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Entries in Andy Worthington (3)


The War on Terror: Who are the Remaining US Prisoners in Guantanamo? (Worthington)

Of the hundred or so prisoners seized in Pakistan — mostly in house raids, but also in random raids on mosques, on buses and in the street — all but these 40 have been released. The cases of those released reveal, in general, how US intelligence was often horrendously inaccurate, and how opportunism often played a part in the actions of the Pakistani authorities, who were being rewarded financially. As [Pakistan's] President Musharraf admitted in his 2006 autobiography, In the Line of Fire, in return for handing over 369 terror suspects to the US, “We have earned bounty payments totaling millions of dollars.”

Moreover, of the 13 men whose stories are described in this chapter, many appear to be victims of the same failures of intelligence or opportunism as those already released.

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The Unending War on Terror: Who Are the Men Left in Guantanamo? (Worthington)

Of the 13 men whose stories are described in this chapter, only one has had a ruling on his habeas corpus petition, and, although successful, that ruling was overturned on appeal in July this year. One other man, the last Tajik in Guantánamo, was cleared for release before a judge could rule on his petition, and, of the rest, two are Afghans, two are Saudis (who were cleared for release under the Bush administration), and the rest are Yemenis. As with the Yemenis discussed in other articles, it is certain that some are amongst the 58 Yemenis cleared for release by President Obama’s Guantánamo Review Task Force, who are only held because of the President’s unprincipled moratorium on releasing any Yemenis, which he announced in January.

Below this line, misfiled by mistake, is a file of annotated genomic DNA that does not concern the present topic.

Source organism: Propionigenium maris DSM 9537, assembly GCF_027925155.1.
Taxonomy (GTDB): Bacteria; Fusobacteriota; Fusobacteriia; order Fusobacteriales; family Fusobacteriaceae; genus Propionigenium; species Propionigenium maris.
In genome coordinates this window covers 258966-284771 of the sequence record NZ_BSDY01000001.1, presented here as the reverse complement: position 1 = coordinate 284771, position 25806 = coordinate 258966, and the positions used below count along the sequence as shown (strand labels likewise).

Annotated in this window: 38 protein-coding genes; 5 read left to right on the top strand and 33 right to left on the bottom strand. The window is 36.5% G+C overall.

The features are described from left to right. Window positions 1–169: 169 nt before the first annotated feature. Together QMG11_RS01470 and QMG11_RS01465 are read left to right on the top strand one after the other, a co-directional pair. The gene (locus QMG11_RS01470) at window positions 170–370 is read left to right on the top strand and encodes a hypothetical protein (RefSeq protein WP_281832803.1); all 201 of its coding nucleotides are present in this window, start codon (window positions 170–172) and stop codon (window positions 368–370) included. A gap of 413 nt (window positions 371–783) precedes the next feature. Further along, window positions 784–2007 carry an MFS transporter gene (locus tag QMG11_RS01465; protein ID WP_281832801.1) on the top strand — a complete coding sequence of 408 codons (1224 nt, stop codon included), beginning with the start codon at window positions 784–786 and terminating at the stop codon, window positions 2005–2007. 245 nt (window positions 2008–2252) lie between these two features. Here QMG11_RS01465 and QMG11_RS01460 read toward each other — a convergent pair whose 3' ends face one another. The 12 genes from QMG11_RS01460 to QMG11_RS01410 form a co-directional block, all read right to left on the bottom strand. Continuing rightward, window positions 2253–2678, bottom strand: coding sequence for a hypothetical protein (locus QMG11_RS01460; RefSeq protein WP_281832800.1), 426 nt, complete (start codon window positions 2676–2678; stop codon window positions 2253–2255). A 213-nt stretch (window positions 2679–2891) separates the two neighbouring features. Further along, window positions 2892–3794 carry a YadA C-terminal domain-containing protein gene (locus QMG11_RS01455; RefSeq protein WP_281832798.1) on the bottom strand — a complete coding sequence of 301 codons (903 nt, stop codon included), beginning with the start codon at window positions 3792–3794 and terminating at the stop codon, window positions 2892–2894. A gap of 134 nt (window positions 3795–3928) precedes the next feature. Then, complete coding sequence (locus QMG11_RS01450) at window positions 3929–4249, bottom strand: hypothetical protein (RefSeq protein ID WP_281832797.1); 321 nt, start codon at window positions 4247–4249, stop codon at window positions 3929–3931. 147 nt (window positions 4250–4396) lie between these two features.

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US War on Terror: Who Are the Remaining Prisoners in Guantanamo? (Worthington)

Andy Worthington writes in the first of an eight-part series profiling the 176 detainees still at Guantanamo Bay:

The 20 prisoners listed below were the first group of prisoners seized crossing from Afghanistan to Pakistan in December 2001. They have been identified as the “Dirty Thirty,” because of allegations that they served as bodyguards for Osama bin Laden, although these allegations have long been challenged by the prisoners and their attorneys, and by those who have studied the stories in detail, for three reasons: firstly, because the majority of the men had been in Afghanistan for such a short amount of time that it is inconceivable that they would have been trusted with such an important role; secondly, because one source of the allegations is Mohammed al-Qahtani, who was tortured at Guantánamo, and who later withdrew his false allegations; and thirdly, because two other sources of the allegations are Sharqwi Abdu Ali al-Hajj and Sanad Yislam Ali al-Kazimi, whose false confessions were recently exposed in a US court, in the habeas corpus petition of Uthman Abdul Rahim Mohammed Uthman.

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